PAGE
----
# Notifiers and Subscriptions

Notifiers and Subscriptions both let a service notify clients of state changes. Specifically, both are abstractions for producing and consuming asynchronous value sequences. They rely on promises to deliver a stream of messages allowing many clients to receive notifications without the originator having to track a subscription list. An object wanting to publish updates to interested clients makes a notifier or a subscription available to them.

In JavaScript, async iterations are manipulated by AsyncGenerators, AsyncIterables, and AsyncIterators. For an introduction to them, see here (opens new window).

# Distributed Asynchronous Iteration

An async iteration is an abstract sequence of values. It consists of zero or more non-final values in a fully ordered sequence, revealed asynchronously over time. In other words, the values have a full ordering, and all consumers see the whole sequence, or a subset of it, in the same order.

The sequence may continue indefinitely or terminate in one of two ways:

  • Finish: The async iteration successfully completes and reports any JavaScript value as a final completion.
  • Fail: The async iteration fails and gives a reported final reason. This should be an error object, but can be any JavaScript value.

Finish and Fail are final values. To avoid confusion, for iteration values in this doc, "final" and "non-final" just refer to position in an iteration, and not "final" in the sense of the Java keyword or similar.

# NotifierKit and SubscriptionKit

makeNotifierKit() makes an{updater, notifier} pair, while makeSubscriptionKit() makes a similar{publication, subscription} pair. Each pair’s first element (updater or publication) produces the async iteration which is then consumed using each pair’s second element (notifier or subscription).

import { makeNotifierKit } from '@agoric/notifier';
import { makeSubscriberKit } from '@agoric/notifier';
const { updater, notifier } = makeNotifierKit();
const { publication, subscription } = makeSubscriptionKit(); 

The key difference between the two is

  • notifiers are lossy.
    • While the sequence is ordered, the consumer requests only the current value and so may never see any values that happened between requests.
  • subscriptions are lossless.
    • The consumer will see every value in the sequence.

If your consumers only care about more recent states, use a NotifierKit. For consumers that need to see all the values, use a SubscriptionKit. Subscriptions are often appropriate when the iteration represents a changing quantity, like a purse balance, and its consumer is updating a UI that doesn't care about any older and stale non-final values.

Notifiers are appropriate when a quantity changes quickly. They only communicate non-final values at the rate they're consumed, bounded by the network round-trip time. All other non-final values are never communicated. The NotifierKit's lossy nature enables this optimization.`

notifier and subscription both implement the JavaScript AsyncIterable API to consume the iteration. updater and publication implement the IterationObserver API, as defined by Agoric (JavaScript has no standard for producing iterations). For both pairs, IterationObserver only produces the iteration. AsyncIterable consumes the iteration.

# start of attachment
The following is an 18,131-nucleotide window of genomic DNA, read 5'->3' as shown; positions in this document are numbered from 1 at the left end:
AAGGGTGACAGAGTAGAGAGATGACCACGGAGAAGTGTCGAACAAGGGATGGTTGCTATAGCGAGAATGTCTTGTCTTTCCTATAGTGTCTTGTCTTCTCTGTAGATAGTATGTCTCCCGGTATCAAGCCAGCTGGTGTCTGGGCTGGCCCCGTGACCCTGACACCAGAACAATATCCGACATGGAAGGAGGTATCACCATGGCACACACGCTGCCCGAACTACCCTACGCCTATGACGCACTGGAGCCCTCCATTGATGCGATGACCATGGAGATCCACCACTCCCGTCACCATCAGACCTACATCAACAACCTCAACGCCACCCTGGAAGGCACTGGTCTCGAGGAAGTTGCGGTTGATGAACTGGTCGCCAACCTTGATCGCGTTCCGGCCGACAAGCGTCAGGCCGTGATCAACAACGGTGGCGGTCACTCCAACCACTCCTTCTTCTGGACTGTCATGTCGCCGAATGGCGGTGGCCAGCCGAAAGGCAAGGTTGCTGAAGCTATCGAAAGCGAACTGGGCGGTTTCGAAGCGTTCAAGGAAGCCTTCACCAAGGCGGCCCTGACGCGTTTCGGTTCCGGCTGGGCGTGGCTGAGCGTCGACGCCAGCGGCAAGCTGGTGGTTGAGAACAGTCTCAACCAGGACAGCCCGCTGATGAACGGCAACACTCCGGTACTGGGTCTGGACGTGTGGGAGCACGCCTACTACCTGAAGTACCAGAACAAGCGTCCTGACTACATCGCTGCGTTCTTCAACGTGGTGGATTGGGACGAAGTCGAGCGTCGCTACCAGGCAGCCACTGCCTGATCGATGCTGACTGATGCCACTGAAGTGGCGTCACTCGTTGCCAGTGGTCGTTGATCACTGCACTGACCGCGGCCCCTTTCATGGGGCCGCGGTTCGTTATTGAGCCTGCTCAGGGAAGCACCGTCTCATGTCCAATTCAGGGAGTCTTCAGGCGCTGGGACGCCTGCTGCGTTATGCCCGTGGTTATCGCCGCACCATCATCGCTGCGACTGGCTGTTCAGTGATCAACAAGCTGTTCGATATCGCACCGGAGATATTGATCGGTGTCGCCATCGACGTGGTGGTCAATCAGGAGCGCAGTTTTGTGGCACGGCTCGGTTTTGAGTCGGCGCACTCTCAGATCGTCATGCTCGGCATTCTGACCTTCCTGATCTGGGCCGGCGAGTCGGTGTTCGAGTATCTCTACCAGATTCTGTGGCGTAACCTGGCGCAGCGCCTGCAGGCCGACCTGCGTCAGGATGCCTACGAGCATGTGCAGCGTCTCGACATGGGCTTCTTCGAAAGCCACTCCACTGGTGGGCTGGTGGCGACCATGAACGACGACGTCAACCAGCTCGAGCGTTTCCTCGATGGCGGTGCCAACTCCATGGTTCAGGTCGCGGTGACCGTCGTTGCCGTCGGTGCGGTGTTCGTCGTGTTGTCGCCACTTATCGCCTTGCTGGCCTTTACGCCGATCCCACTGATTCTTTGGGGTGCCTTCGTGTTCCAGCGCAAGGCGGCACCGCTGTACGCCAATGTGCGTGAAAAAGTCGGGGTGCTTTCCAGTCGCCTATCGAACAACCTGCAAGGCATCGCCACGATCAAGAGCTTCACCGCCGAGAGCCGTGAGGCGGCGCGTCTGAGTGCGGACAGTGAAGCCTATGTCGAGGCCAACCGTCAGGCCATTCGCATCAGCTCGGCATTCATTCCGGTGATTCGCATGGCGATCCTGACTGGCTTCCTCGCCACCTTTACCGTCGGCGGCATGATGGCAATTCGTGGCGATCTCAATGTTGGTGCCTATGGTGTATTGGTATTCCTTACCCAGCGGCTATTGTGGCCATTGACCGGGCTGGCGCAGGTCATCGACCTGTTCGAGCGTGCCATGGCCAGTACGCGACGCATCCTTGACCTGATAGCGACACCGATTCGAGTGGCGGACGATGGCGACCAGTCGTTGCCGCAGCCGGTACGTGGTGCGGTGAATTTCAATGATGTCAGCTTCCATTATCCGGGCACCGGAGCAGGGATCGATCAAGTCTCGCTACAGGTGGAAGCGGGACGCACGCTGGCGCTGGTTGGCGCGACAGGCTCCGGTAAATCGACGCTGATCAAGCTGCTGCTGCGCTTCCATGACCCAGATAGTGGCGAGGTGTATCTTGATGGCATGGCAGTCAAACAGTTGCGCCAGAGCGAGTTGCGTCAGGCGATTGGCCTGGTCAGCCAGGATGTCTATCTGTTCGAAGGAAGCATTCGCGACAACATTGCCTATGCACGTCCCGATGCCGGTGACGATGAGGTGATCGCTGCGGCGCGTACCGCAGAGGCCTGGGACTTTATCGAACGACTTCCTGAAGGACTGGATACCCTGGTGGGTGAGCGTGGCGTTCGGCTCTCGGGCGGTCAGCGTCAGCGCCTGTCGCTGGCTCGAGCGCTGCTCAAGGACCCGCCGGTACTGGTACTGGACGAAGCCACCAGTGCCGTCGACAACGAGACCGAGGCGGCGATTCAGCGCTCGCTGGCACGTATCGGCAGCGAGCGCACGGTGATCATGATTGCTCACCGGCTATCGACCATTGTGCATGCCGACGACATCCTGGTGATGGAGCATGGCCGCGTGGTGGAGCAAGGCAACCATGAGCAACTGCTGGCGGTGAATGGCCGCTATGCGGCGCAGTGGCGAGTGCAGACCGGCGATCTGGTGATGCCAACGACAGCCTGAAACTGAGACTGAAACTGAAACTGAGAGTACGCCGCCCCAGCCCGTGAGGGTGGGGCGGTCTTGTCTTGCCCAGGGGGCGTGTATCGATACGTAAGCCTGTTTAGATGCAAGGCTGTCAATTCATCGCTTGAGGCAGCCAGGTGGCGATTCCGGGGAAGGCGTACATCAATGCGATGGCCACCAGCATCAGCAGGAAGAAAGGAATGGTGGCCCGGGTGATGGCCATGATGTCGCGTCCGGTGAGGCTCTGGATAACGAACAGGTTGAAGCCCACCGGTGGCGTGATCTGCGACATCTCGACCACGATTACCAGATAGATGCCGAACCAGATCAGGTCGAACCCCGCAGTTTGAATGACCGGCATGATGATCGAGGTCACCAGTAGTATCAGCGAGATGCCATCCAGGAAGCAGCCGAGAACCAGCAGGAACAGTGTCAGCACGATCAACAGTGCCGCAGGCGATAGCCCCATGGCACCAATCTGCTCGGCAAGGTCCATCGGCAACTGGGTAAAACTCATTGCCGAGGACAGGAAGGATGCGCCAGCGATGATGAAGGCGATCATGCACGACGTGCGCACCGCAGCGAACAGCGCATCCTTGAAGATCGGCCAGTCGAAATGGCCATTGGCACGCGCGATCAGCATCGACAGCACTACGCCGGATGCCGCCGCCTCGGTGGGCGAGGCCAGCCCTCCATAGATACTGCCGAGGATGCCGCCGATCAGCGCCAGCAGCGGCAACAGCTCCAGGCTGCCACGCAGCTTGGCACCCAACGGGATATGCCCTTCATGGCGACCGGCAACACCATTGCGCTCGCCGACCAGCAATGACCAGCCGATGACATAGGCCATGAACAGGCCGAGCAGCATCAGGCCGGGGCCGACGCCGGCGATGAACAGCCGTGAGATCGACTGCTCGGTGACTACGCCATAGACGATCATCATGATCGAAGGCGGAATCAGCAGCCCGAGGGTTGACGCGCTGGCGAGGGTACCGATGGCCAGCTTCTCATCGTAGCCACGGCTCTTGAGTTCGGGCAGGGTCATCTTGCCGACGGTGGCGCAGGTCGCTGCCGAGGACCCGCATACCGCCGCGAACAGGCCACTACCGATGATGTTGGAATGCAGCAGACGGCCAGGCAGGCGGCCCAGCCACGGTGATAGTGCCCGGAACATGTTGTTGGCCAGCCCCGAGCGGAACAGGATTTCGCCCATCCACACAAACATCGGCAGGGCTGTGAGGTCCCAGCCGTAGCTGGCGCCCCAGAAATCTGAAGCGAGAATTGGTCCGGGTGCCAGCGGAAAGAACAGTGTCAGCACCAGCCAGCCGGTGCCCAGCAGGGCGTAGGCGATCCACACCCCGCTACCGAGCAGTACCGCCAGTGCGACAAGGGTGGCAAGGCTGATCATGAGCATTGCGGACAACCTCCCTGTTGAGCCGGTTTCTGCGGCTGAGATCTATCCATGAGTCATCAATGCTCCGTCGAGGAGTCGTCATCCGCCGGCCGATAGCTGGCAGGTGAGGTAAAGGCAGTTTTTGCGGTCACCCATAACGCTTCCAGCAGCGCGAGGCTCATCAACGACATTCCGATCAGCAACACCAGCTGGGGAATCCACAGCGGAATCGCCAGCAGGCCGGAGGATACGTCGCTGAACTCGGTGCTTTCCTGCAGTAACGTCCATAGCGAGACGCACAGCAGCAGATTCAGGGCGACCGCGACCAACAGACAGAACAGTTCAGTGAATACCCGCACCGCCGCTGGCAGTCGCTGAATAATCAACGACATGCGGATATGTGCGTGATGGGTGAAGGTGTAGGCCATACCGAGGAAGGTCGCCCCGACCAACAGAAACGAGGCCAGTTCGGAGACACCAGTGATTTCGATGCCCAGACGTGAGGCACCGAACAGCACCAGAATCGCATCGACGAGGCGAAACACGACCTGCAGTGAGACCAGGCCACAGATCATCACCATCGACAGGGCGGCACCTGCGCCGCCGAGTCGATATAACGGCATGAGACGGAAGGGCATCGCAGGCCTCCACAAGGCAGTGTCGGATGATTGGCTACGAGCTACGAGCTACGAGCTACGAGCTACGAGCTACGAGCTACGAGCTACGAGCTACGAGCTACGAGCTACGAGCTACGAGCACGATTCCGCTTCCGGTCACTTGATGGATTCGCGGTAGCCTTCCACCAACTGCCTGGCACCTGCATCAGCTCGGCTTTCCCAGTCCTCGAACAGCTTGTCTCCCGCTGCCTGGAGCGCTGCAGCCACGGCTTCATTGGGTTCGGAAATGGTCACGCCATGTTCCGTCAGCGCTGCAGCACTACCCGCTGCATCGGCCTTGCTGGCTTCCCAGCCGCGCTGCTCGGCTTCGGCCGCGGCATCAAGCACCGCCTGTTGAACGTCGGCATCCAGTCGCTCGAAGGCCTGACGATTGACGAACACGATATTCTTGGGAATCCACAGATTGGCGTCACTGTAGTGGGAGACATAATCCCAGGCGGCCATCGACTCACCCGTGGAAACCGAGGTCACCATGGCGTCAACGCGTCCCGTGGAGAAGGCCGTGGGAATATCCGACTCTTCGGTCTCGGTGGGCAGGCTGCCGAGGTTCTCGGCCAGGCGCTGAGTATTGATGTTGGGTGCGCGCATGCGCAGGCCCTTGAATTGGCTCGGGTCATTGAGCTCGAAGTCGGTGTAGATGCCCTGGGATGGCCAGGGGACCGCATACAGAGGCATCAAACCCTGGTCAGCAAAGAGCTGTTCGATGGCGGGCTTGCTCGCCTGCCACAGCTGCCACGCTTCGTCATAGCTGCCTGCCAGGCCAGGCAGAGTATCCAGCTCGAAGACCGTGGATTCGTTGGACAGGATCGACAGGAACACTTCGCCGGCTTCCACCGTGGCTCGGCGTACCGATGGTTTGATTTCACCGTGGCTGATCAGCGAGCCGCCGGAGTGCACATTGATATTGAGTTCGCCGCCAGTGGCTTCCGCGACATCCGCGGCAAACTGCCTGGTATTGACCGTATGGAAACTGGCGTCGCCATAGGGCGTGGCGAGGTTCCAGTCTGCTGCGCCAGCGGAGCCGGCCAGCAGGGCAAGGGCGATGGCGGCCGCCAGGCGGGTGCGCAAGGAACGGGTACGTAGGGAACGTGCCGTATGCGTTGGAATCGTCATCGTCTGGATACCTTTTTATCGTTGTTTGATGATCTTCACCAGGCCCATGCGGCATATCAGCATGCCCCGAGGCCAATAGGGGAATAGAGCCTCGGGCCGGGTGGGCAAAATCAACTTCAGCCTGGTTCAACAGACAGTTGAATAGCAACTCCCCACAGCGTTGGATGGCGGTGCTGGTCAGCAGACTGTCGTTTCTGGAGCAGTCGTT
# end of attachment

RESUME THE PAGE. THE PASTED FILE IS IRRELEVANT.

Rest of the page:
An iteration subset may be a valid iteration. NotifierKit and SubscriptionKit are each organized around a different way of subsetting one iteration into another.

# NotifierKit

A NotifierKit producer produces iteration values with the updater using the IterationObserver API. Its consumers consume iteration values via the notifier using the AsyncIterable API. Each NotifierKit consumer iteration is a lossy sampling subset of the iteration produced by that NotifierKit producer. Different consumers may see different sampling subsets.

An iteration’s sampling subset:

  • May omit some of the iteration’s non-final values.
  • All sampling subset non-final values are:
    • In the original’s non-final values (i.e. if "7" is in the subset, "7" is in the original).
    • In the same order (i.e. if the original is order 1, 3, 8, 5, 9, the subset is in the same order, even if missing some items; 1, 8, 5 for example, but not 8, 1, 5).
  • The original and the subset both have the same termination value.

When a new iteration value is available, either it or a later value becomes available on each sampling subset promptly. In other words, if value 'a' is introduced on the producer end followed a few moments later by 'b', then all clients either promptly see 'a', or won't see it but will promptly see a successor, such as 'b'. If a value is added and nothing else follows for a while, then that value must be distributed promptly to the consumers.

# SubscriptionKit

Use the SubscriptionKit for pub-sub operations, where subscribers should see each published value starting when the subscribe. The producer can be described as the publisher and publishes iteration values with the publication using the IterationObserver API. Subscribers consume the published iteration values with the subscription using the AsyncIterable API. Since each published value is sent to all subscribers, SubscriptionKit generally should not be used with rapidly produced values.

An iteration’s suffix subset is defined by its starting point in the original iteration, which can be a non-final value or a termination. The suffix subset has exactly the original iteration’s members from its starting point to and including its termination. For example, if the original is { 2 5 9 13 Fail } with Fail as the termination and a starting point at 9, the subset is { 9 13 Fail }.